Culture can push dynamic UK vision, says British Council
A senior figure within the body that promotes British culture has called for its multimillion-pound grant to be maintained to help make “global Britain” a reality in the post-Brexit era.
Graham Sheffield, the British Council’s director of arts, spoke out after the heads of the Edinburgh festivals wrote to Boris Johnson urging him to preserve the council’s budget for work in the developed world or risk “long-term damage” to British interests.
Under plans revealed by The Times this month, an annual grant of £39 million is to be cut to nothing over the next three years, wiping out the council’s educational and cultural work across the EU and beyond.
Quoting the foreign secretary, Mr Sheffield said: “If ‘global Britain’ is to be a reality then we do need to engage with everybody, and the British Council can be helpful with that.”
The council, a public body that is also a registered charity, has promoted British values and culture around the world for 80 years, using soft power to cultivate relationships that survived the Second World War, the Cold War and the break-up of the empire.
In the wake of last year’s EU referendum, Mr Sheffield admitted to being “frankly shocked” by the result, and pledged to help artists reach new markets overseas to ensure the UK was seen as “an international, outwardly-focused, creative nation”.
He underscored that internationalist message yesterday. “The fact of us leaving the European Union makes our continued engagement with the countries of mainland Europe in cultural and educational affairs even more important now than before,” Mr Sheffield said.
“It would be great in the light of that if we were able to look again at the issues around our funding base to enable us to help the UK to do that.”
The council has previously raised eyebrows in Whitehall over its running costs and high pay for its staff.
While insiders say the government’s direction of travel has been set, negotiations over the budget are continuing. The council has continued its EU-UK culture and education conferences, aiming to set out structures for future co-operation in these fields once Britain leaves the EU.
Mr Sheffield was speaking as the British Council Showcase opened in Edinburgh, a 20-year-old event that has become the biggest platform for international promoters to see the best emerging talent in UK theatre and dance. It takes place every two years during the Festival and Fringe.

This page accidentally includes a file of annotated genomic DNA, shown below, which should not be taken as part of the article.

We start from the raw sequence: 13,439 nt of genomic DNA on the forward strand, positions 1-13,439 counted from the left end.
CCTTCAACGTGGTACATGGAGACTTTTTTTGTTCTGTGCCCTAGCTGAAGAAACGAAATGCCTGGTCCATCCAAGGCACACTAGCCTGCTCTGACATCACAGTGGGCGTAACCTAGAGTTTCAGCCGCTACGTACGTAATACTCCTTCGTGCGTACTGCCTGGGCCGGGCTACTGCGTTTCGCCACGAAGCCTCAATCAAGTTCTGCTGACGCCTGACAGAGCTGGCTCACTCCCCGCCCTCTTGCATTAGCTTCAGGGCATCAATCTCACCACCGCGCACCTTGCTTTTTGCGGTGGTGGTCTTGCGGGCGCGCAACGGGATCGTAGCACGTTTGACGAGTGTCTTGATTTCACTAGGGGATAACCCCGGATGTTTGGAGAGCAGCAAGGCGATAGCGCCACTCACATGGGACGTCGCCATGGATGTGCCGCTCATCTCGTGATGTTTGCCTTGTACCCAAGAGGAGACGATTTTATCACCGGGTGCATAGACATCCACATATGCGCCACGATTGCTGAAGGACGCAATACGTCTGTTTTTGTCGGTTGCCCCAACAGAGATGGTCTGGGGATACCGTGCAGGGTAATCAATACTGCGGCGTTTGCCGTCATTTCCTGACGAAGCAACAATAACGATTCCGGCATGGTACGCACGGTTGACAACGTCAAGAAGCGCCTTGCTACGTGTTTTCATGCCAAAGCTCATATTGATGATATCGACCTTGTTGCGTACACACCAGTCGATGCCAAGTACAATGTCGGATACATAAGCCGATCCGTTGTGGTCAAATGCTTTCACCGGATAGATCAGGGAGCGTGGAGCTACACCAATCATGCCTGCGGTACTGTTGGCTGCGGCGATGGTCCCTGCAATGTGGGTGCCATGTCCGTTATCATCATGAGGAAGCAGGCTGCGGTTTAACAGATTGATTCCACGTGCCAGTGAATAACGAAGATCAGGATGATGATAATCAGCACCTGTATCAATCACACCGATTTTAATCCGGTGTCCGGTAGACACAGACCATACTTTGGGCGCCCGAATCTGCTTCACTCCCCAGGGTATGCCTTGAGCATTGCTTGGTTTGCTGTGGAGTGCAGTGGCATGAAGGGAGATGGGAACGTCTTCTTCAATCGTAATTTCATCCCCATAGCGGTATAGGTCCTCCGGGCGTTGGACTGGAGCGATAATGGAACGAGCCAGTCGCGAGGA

Rachel Mars, who creates musical theatre and whose work, Our Carnal Hearts, is part of the council’s event, said it was a unique opportunity to sell her work overseas.
“I am just opening up my horizons to opportunities outside the UK,” said Ms Mars, who has been producing her own work for five years.
“As things become more difficult in the UK because of lack of funding for the touring system it is important to show your work internationally if you are going to survive as an artist. That is why the showcase is important.”
She added: “Edinburgh works for people’s careers. It can be financially crippling to be here, but in the long game it works.”
The British Council helps UK companies with small grants. “We can offer support, particularly in markets that are interested in British work. Of course, a lot of those markets are in the developed world,” Mr Sheffield said.
“If [the cut in funding] were to go ahead then our support for work in the developed world as part of the showcase would be part of the work we wouldn’t be able to do any more.”
Half of the 30 companies have never featured in the showcase before and there was much more diversity among the participants, according to Mr Sheffield. “We are trying to show off the best of contemporary Britain and not just a certain part of it,” he said. “It is high intensity, but it pays off. It offers visibility abroad, commercial opportunity, helping to project a pretty dynamic vision of the UK today.”
A Foreign Office spokesman said: “We are currently working with the British Council to deliver the manifesto commitment of putting it on a secure footing, recognising the tight fiscal climate and the importance of delivering Brexit.”